# COLOURFUL SELF-PORTRAIT – Colour, Space, Contrast

Students work with a partner to take photographs of each other against a light background, print a large version of their photo and draw a grid across it. They add drawings of things they like and use markers to create a colourful self-portrait.

80 Minutes

Language Arts
Mathematics
Visual Arts

#### Vocabulary

colour contrast detail space

#### Materials

Crayola Marker & Watercolour Paper - 22.9 x 30.5 cm Crayola SuperTip Markers - 50 Count Rulers Pencils Erasers

## Steps

### Step One

1. Work with a partner.
2. Use your devices to take close up photographs of each other against a light background.
3. Resize your photo to 21.6 cm x 27.9 cm (8.5" x 11") and convert it to greyscale.
4. Make sure your picture is large enough to almost fill the page.
5. Print a copy of the picture on drawing paper.
6. Draw a grid over the whole paper.
7. Draw your name and pictures of things that are important to you in the background.

### Step Two

1. Use Crayola SuperTips markers to colour the squares different colours.
2. Use contrasting colours to make your face and details stand out.
3. From time to time view your drawing from a distance to see it with fresh eyes.

### Step Three

1. View your self-portrait with fresh eyes.
3. What does this self-portrait tell the viewer about you?
4. What do you see that makes you say that?

## Learning Goals

Students will be able to:

• use a photo editing program to convert a colour image of themselves to black and white;
• draw a grid with 2.5 cm (1") squares on top of the photograph;
• create a self-portrait drawing that communicates things that are important to them;
• use contrasting colours to make important details stand out;
• demonstrate technical accomplishment and creativity;
• support their ideas with evidence found in the artworks.

## Extensions

Have students:

• use the lesson plan I See Myself available on this website to learn more about drawing the face;
• share their work with others.

## Prepare

1. Download and display the Colour and Contrast posters available on this website.
- review or teach the principle of contrast – extreme differences
- review or teach the element of colour - warm and cool colours, complementary colour schemes
2. ​Teach/review how to use a photo editing software program such as Photoshop to convert to grayscale and resize an image.
3. Gather and make available picture books about identity, for example, The Boy & the Bindi, by Vivek Shraya, and Rajni Perera: Where Are You From?, by Yamile Saied Méndez, and Jaime Kim; The Proudest Blue: A Story of Hijab and Family, by Ibtihaj Muhammad, and Hatem Aly.; and The Name Jar, by Yangsook Choi.
4. Conduct several read-alouds using a variety of books that focus on identity.
Boy
Girl
Paul Trappen
La Belle Otero
6. Provide time for students to practice drawing straight lines with a ruler.

## Introduction

1. View and discuss several images of portraits.
Ask students to tell what the portraits tell them about the person, and what they see that makes them think that.
2. Ask students to think of 5 words and 1 symbol that best describes them.
3. Ask students to think about how they would communicate those ideas in a self-portrait, e.g.,
- a specific pose
- hat or special clothing
- objects such as toys and trophies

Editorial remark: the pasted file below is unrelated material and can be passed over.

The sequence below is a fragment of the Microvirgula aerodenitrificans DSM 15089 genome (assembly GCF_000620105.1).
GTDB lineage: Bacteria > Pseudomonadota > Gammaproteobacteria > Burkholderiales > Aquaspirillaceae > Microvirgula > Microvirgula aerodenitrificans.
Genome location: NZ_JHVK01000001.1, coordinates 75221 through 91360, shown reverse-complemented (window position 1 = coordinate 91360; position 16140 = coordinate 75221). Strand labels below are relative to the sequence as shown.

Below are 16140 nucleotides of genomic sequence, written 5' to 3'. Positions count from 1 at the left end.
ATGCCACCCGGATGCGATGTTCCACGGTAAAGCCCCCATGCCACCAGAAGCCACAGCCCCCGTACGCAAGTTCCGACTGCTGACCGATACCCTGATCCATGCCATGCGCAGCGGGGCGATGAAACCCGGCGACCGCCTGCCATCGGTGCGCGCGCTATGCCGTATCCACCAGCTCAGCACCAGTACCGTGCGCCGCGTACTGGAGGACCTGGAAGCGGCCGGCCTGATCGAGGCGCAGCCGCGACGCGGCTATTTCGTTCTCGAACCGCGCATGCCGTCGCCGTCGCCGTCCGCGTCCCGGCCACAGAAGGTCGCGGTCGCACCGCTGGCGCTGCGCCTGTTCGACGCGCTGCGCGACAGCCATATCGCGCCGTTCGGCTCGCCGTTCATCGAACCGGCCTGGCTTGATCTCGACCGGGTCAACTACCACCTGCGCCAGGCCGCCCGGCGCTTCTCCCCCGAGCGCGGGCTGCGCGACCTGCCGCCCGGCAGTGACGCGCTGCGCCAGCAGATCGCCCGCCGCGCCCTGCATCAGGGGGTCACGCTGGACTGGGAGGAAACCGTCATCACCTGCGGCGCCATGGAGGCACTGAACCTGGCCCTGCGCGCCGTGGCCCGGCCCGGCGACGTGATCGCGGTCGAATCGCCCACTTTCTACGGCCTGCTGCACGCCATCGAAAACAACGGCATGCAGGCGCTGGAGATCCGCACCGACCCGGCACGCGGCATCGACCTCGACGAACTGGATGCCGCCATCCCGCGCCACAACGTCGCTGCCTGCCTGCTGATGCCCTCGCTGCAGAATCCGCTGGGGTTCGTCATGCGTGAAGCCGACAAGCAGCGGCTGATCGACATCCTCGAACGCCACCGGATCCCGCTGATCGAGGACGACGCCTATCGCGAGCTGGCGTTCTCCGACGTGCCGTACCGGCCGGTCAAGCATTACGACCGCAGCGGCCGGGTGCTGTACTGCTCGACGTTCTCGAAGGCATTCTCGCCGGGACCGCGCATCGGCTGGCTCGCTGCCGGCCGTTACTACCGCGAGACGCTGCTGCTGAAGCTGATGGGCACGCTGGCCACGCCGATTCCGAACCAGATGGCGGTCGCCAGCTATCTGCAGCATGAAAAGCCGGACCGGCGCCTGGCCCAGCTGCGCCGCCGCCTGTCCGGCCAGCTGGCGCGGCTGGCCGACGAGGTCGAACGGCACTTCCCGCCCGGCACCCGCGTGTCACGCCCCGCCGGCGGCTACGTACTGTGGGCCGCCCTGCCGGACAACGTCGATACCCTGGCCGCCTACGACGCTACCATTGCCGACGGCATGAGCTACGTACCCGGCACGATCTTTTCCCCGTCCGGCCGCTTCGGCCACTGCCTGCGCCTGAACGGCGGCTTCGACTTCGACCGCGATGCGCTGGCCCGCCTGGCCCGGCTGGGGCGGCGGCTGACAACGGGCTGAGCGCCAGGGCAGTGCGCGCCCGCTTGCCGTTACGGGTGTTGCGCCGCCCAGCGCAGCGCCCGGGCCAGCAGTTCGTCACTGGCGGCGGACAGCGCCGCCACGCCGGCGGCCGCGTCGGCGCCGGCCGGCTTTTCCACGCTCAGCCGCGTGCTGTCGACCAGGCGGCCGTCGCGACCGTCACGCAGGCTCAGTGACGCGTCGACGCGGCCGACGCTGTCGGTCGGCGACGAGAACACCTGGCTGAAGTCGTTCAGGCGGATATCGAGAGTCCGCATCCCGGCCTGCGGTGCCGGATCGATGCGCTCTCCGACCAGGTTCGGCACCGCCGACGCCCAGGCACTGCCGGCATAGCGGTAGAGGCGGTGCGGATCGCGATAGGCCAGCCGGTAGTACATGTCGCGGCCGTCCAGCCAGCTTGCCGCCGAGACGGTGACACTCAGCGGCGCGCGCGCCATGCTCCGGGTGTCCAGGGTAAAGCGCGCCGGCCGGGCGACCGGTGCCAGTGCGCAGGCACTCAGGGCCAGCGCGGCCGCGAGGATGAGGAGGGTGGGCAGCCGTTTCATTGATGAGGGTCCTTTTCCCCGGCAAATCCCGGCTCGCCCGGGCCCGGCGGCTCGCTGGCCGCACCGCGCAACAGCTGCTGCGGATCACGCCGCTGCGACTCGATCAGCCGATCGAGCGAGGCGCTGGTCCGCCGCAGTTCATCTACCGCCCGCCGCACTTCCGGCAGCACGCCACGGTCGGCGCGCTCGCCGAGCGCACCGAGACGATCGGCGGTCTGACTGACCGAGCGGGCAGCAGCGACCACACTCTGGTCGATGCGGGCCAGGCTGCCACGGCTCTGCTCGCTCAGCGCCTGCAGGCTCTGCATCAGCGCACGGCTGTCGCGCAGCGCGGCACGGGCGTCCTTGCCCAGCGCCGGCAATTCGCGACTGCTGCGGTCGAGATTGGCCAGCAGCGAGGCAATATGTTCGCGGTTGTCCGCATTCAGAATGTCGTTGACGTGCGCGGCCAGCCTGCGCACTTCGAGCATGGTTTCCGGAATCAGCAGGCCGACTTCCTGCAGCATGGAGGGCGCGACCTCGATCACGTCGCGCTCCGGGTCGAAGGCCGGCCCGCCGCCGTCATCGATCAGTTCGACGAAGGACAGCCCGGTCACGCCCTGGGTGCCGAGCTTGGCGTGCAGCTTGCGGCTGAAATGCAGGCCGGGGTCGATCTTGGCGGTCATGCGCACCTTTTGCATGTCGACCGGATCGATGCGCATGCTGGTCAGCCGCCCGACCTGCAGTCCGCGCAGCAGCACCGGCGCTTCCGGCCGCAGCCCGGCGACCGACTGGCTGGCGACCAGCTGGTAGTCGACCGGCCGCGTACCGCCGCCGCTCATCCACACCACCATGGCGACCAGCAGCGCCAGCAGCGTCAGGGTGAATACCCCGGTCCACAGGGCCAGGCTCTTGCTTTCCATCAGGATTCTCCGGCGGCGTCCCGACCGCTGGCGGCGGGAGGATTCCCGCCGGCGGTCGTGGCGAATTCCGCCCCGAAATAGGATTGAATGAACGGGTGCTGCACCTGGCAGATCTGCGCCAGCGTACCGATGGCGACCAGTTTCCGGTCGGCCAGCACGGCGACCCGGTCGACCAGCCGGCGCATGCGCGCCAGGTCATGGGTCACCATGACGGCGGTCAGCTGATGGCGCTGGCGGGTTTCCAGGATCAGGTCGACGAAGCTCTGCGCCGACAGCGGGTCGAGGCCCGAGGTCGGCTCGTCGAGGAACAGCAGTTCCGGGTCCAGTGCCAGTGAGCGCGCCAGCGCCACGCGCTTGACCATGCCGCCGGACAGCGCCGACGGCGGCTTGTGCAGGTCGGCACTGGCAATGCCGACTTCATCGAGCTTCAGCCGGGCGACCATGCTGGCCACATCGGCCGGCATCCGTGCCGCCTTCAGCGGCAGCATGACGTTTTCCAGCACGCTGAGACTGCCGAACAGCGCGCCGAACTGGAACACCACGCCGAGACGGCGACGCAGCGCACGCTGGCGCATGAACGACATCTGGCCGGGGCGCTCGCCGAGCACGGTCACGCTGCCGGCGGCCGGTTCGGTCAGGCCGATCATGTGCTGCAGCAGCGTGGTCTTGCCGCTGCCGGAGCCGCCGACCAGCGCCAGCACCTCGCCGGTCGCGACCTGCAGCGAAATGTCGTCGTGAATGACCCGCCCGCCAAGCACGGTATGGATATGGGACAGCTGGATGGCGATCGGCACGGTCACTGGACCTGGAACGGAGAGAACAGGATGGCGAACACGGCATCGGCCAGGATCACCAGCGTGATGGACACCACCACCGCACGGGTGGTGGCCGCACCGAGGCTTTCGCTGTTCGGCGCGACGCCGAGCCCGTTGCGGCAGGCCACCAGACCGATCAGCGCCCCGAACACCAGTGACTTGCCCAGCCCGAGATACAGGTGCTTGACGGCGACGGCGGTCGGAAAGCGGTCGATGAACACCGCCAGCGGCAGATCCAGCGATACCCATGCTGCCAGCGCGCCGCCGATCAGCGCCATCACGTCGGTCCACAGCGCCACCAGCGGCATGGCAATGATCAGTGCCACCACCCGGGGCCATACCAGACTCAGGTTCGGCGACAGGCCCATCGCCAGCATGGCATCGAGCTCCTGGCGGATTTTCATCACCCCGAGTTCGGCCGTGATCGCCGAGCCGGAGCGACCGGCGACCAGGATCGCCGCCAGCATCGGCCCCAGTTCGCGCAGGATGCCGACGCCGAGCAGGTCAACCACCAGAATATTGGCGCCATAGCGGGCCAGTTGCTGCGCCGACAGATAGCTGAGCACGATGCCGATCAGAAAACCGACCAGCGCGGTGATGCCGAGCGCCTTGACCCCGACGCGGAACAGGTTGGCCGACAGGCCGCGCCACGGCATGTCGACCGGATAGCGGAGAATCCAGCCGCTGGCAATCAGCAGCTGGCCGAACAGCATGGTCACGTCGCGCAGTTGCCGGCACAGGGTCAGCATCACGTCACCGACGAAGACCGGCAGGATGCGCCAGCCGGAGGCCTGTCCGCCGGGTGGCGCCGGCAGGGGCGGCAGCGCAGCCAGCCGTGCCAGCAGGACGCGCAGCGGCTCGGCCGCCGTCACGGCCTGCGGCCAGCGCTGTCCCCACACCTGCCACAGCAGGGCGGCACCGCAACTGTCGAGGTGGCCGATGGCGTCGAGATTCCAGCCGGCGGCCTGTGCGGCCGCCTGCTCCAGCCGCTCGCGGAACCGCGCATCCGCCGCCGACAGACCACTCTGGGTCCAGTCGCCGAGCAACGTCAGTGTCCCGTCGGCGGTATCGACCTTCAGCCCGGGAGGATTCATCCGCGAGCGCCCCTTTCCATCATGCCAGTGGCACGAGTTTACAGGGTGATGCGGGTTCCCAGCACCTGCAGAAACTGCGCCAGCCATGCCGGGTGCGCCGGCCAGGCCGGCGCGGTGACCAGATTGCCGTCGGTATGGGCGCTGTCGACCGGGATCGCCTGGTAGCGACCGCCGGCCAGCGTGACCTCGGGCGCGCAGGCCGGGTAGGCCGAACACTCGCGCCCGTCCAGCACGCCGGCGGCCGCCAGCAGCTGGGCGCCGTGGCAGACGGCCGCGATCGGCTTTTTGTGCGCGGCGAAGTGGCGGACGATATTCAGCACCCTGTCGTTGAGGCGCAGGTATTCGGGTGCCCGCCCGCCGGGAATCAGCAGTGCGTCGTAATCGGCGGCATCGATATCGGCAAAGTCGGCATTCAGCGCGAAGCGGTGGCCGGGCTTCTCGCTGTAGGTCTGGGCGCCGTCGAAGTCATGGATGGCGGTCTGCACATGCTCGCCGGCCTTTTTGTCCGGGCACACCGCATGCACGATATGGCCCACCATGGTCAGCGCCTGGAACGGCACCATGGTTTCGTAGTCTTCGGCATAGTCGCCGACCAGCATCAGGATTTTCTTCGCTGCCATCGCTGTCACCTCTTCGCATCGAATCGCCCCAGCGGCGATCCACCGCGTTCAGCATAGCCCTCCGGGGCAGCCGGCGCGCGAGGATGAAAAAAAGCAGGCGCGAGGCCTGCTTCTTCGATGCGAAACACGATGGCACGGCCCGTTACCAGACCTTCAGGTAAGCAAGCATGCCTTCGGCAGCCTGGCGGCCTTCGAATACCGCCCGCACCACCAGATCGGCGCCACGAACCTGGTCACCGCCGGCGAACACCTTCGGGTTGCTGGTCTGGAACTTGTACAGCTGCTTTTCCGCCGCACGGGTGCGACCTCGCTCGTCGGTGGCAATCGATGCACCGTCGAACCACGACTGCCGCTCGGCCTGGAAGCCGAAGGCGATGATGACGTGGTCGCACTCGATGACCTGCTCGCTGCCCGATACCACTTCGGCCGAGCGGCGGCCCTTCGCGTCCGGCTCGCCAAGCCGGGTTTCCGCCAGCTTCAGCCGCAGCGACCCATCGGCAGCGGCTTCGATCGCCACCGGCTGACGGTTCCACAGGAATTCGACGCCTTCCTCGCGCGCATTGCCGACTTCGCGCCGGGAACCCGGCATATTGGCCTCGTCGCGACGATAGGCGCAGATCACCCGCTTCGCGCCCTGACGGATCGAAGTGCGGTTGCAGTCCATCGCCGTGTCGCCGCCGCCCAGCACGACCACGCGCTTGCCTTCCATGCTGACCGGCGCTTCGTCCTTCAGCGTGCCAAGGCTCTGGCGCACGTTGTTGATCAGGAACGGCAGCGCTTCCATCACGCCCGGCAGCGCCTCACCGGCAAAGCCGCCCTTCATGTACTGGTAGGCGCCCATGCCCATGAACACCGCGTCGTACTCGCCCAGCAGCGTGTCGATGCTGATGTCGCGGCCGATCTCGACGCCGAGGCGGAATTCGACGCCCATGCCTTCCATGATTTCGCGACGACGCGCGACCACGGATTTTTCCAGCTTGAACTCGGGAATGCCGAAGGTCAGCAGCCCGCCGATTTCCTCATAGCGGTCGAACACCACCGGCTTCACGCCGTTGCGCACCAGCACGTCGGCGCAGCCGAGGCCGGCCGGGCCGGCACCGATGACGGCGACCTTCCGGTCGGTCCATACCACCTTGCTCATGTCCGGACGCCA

- facial expression
4. Introduce the challenge.

## Activities

### The Challenge

1. Use a photo editing program to resize and convert to grayscale an photo of yourself.
2. Create a self-portrait drawing that communicates things that are important to you.
3. Use contrast and symbols to communicate a message.
4. Demonstrate technical accomplishment and creativity.
5. Support your ideas with evidence found in the artworks.

### The Process

1. Make sure everyone understands the challenge.
2. Establish success criteria with your students. For example,
I know I am successful when I have:
- converted a photo of myself to greyscale and resized it
- used a ruler effectively to draw a grid on the whole paper
- created a self-portrait drawing
- communicated things about myself that are important to me
- communicated my ideas using symbols and colour
- used contrasting colours to make details stand out
- kept the artwork in good condition
3. Discuss how the placement of objects can create areas of interest and emphasis that move the viewer's eye through the picture plane.
4. Guide students through the steps outlined in this lesson plan.
5. Observe students as they work.
6. Provide individual assistance and encouragement.

## Sharing

1. Display the self-portraits as a ‘body of work’.
2. Ask students to gather in front of the display and look at the works thoughtfully.
3. Ask them to find 3 things they find interesting about one of them.
4. During the discussion include references to:
- composition - placement of elements to create movement
- use of colour and symbol - how they add to the overall effectiveness of the work
- contrast - how contrast is used to move the viewer's eye through the composition and make things stand out
- feelings the work evokes
- communication - what the self-portrait tells the viewer about the artist
5. Display the images in and around the classroom so students can view them as a body of work throughout the next few weeks.

## Assessment

1. Observe students as they work – thoughtful focus, discriminating, seeking more information, elaborating, experimenting.
2. Observe students as they discuss their self-portraits – speaks with a clear voice, looks at audience while speaking, points to areas in the self-portrait, provides accurate information, answers questions from the audience effectively.
3. Observe students as they listen – looks at presenter, asks effective questions, supports ideas with evidence found in the artwork.